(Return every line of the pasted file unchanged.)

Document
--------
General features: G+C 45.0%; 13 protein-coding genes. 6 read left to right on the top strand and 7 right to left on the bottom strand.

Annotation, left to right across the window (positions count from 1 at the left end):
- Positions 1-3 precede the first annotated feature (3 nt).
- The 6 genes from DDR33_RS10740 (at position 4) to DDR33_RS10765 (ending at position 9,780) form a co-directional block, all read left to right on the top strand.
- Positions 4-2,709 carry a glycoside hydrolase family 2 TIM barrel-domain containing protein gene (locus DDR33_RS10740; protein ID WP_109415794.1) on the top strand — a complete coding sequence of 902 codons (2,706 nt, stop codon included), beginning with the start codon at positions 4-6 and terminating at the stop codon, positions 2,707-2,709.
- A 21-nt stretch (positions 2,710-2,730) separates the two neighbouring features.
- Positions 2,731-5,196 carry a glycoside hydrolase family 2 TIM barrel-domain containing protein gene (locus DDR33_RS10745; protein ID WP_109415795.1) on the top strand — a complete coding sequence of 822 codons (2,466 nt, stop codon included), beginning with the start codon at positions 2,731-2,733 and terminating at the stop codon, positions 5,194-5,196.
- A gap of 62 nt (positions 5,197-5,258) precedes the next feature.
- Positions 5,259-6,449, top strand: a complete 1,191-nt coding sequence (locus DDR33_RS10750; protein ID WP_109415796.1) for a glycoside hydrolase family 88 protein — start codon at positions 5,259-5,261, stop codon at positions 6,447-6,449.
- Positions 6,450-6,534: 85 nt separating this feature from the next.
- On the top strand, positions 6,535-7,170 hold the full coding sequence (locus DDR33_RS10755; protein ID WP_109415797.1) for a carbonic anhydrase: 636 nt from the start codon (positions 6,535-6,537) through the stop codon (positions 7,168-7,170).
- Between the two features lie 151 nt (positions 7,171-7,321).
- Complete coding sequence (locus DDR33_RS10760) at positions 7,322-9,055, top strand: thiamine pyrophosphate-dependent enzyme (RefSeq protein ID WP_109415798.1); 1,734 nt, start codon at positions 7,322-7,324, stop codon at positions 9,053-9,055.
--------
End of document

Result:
General features: G+C 45.0%; 13 protein-coding genes. 6 read left to right on the top strand and 7 right to left on the bottom strand.

Annotation, left to right across the window (positions count from 1 at the left end):
- Positions 1-3 precede the first annotated feature (3 nt).
- The 6 genes from DDR33_RS10740 (at position 4) to DDR33_RS10765 (ending at position 9,780) form a co-directional block, all read left to right on the top strand.
- Positions 4-2,709 carry a glycoside hydrolase family 2 TIM barrel-domain containing protein gene (locus DDR33_RS10740; protein ID WP_109415794.1) on the top strand — a complete coding sequence of 902 codons (2,706 nt, stop codon included), beginning with the start codon at positions 4-6 and terminating at the stop codon, positions 2,707-2,709.
- A 21-nt stretch (positions 2,710-2,730) separates the two neighbouring features.
- Positions 2,731-5,196 carry a glycoside hydrolase family 2 TIM barrel-domain containing protein gene (locus DDR33_RS10745; protein ID WP_109415795.1) on the top strand — a complete coding sequence of 822 codons (2,466 nt, stop codon included), beginning with the start codon at positions 2,731-2,733 and terminating at the stop codon, positions 5,194-5,196.
- A gap of 62 nt (positions 5,197-5,258) precedes the next feature.
- Positions 5,259-6,449, top strand: a complete 1,191-nt coding sequence (locus DDR33_RS10750; protein ID WP_109415796.1) for a glycoside hydrolase family 88 protein — start codon at positions 5,259-5,261, stop codon at positions 6,447-6,449.
- Positions 6,450-6,534: 85 nt separating this feature from the next.
- On the top strand, positions 6,535-7,170 hold the full coding sequence (locus DDR33_RS10755; protein ID WP_109415797.1) for a carbonic anhydrase: 636 nt from the start codon (positions 6,535-6,537) through the stop codon (positions 7,168-7,170).
- Between the two features lie 151 nt (positions 7,171-7,321).
- Complete coding sequence (locus DDR33_RS10760) at positions 7,322-9,055, top strand: thiamine pyrophosphate-dependent enzyme (RefSeq protein ID WP_109415798.1); 1,734 nt, start codon at positions 7,322-7,324, stop codon at positions 9,053-9,055.